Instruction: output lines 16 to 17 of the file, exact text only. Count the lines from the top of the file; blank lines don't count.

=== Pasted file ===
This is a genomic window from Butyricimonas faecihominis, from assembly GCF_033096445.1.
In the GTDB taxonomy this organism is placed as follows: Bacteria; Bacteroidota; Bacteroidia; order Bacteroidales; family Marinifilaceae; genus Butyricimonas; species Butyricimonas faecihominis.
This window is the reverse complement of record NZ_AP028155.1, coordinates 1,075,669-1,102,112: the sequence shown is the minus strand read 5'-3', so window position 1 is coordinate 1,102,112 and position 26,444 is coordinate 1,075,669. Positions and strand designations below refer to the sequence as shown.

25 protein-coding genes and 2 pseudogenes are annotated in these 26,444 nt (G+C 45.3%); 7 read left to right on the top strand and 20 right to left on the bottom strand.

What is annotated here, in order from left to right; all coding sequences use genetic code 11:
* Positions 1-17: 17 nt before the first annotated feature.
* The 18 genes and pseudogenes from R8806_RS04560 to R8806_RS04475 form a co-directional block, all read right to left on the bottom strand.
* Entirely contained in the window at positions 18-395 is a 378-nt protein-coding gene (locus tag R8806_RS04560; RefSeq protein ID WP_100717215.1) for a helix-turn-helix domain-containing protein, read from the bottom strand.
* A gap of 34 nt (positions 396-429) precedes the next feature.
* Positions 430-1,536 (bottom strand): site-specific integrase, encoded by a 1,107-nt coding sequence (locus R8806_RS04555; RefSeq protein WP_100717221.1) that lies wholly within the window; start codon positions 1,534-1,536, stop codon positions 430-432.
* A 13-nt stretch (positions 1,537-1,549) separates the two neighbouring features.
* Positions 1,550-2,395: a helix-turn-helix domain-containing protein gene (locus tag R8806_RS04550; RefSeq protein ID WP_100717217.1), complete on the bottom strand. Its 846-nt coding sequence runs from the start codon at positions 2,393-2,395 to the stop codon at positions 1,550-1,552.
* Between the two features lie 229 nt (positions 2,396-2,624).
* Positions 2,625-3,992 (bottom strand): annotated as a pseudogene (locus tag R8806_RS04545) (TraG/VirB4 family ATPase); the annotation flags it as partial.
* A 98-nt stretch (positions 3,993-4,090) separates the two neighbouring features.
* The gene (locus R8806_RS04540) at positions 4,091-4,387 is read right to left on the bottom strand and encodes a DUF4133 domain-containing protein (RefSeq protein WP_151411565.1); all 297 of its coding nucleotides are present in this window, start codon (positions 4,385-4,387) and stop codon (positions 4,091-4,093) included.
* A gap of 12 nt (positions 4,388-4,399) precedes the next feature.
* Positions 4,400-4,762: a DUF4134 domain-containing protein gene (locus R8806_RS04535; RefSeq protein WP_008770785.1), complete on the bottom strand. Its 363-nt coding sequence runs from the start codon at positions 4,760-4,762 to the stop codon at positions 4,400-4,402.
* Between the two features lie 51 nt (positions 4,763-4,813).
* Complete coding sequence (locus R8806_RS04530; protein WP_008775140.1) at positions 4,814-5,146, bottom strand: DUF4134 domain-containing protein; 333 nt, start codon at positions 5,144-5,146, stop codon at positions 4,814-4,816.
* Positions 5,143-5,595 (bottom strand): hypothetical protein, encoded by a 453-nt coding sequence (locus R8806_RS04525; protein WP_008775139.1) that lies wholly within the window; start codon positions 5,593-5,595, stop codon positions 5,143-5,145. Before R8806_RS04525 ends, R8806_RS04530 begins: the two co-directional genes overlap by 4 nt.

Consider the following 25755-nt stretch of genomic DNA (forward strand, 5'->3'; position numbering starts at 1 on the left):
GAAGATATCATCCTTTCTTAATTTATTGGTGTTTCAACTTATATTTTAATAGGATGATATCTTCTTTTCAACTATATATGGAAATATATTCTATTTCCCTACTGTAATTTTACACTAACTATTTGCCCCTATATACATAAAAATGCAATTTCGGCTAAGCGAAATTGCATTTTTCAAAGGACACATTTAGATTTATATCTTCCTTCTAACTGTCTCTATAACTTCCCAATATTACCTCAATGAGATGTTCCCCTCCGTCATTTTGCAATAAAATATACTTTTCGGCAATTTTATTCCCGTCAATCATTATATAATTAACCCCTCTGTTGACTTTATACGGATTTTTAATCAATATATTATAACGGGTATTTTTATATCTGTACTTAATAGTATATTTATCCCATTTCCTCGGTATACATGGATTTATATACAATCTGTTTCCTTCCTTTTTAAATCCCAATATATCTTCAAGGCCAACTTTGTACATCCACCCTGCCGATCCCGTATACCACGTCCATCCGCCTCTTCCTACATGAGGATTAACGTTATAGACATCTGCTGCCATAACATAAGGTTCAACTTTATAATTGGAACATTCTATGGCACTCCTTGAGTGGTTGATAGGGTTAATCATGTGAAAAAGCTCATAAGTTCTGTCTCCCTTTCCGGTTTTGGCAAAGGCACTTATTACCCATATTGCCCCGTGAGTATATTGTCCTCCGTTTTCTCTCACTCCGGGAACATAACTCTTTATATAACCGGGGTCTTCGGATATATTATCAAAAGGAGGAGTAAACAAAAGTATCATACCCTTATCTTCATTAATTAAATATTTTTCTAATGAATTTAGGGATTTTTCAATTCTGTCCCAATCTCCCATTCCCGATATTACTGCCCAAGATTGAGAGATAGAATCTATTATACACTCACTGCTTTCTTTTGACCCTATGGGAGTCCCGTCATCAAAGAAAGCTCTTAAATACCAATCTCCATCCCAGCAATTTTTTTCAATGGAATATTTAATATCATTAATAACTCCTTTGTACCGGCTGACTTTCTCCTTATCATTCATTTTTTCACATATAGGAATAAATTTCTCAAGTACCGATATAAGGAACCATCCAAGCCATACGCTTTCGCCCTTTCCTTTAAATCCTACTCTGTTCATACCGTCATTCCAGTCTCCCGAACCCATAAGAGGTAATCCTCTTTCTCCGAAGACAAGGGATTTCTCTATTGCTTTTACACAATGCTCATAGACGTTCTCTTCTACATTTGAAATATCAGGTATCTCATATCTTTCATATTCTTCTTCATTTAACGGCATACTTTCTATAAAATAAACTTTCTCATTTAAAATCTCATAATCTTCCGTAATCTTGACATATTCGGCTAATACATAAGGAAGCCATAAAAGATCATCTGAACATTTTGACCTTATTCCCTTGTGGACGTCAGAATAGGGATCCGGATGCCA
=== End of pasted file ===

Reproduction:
* The gene (locus R8806_RS04540) at positions 4,091-4,387 is read right to left on the bottom strand and encodes a DUF4133 domain-containing protein (RefSeq protein WP_151411565.1); all 297 of its coding nucleotides are present in this window, start codon (positions 4,385-4,387) and stop codon (positions 4,091-4,093) included.
* A gap of 12 nt (positions 4,388-4,399) precedes the next feature.